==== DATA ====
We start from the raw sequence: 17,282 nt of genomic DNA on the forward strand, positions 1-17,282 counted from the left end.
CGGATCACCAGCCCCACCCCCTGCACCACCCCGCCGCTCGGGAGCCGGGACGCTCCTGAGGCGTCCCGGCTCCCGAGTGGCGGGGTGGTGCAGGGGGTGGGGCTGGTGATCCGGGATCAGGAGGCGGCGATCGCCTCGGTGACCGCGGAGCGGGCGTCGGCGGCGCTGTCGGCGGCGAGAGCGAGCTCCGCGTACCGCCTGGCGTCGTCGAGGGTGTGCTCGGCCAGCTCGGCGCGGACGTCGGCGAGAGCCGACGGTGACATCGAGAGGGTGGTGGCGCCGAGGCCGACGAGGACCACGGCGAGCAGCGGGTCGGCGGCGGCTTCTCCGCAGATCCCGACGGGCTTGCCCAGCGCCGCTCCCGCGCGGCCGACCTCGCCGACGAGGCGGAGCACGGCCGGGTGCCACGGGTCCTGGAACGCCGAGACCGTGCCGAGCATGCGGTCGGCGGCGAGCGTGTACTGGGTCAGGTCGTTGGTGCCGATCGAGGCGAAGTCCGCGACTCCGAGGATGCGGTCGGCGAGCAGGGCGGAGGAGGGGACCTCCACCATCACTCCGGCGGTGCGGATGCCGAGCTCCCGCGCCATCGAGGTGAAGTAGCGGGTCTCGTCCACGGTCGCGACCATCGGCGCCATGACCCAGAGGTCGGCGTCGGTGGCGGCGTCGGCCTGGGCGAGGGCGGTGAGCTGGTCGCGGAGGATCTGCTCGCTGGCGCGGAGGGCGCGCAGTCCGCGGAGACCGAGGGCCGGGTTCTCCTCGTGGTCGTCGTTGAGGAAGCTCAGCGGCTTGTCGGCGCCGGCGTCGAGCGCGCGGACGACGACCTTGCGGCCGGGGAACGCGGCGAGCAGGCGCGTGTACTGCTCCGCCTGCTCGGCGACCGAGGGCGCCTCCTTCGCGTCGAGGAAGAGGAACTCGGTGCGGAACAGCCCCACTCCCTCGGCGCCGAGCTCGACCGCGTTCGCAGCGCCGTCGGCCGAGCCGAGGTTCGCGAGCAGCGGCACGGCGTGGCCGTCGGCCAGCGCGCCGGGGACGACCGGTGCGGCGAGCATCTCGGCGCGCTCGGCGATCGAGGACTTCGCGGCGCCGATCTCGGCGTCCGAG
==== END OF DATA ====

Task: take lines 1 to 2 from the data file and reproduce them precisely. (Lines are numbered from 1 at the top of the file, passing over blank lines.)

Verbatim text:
We start from the raw sequence: 17,282 nt of genomic DNA on the forward strand, positions 1-17,282 counted from the left end.
CGGATCACCAGCCCCACCCCCTGCACCACCCCGCCGCTCGGGAGCCGGGACGCTCCTGAGGCGTCCCGGCTCCCGAGTGGCGGGGTGGTGCAGGGGGTGGGGCTGGTGATCCGGGATCAGGAGGCGGCGATCGCCTCGGTGACCGCGGAGCGGGCGTCGGCGGCGCTGTCGGCGGCGAGAGCGAGCTCCGCGTACCGCCTGGCGTCGTCGAGGGTGTGCTCGGCCAGCTCGGCGCGGACGTCGGCGAGAGCCGACGGTGACATCGAGAGGGTGGTGGCGCCGAGGCCGACGAGGACCACGGCGAGCAGCGGGTCGGCGGCGGCTTCTCCGCAGATCCCGACGGGCTTGCCCAGCGCCGCTCCCGCGCGGCCGACCTCGCCGACGAGGCGGAGCACGGCCGGGTGCCACGGGTCCTGGAACGCCGAGACCGTGCCGAGCATGCGGTCGGCGGCGAGCGTGTACTGGGTCAGGTCGTTGGTGCCGATCGAGGCGAAGTCCGCGACTCCGAGGATGCGGTCGGCGAGCAGGGCGGAGGAGGGGACCTCCACCATCACTCCGGCGGTGCGGATGCCGAGCTCCCGCGCCATCGAGGTGAAGTAGCGGGTCTCGTCCACGGTCGCGACCATCGGCGCCATGACCCAGAGGTCGGCGTCGGTGGCGGCGTCGGCCTGGGCGAGGGCGGTGAGCTGGTCGCGGAGGATCTGCTCGCTGGCGCGGAGGGCGCGCAGTCCGCGGAGACCGAGGGCCGGGTTCTCCTCGTGGTCGTCGTTGAGGAAGCTCAGCGGCTTGTCGGCGCCGGCGTCGAGCGCGCGGACGACGACCTTGCGGCCGGGGAACGCGGCGAGCAGGCGCGTGTACTGCTCCGCCTGCTCGGCGACCGAGGGCGCCTCCTTCGCGTCGAGGAAGAGGAACTCGGTGCGGAACAGCCCCACTCCCTCGGCGCCGAGCTCGACCGCGTTCGCAGCGCCGTCGGCCGAGCCGAGGTTCGCGAGCAGCGGCACGGCGTGGCCGTCGGCCAGCGCGCCGGGGACGACCGGTGCGGCGAGCATCTCGGCGCGCTCGGCGATCGAGGACTTCGCGGCGCCGATCTCGGCGTCCGAG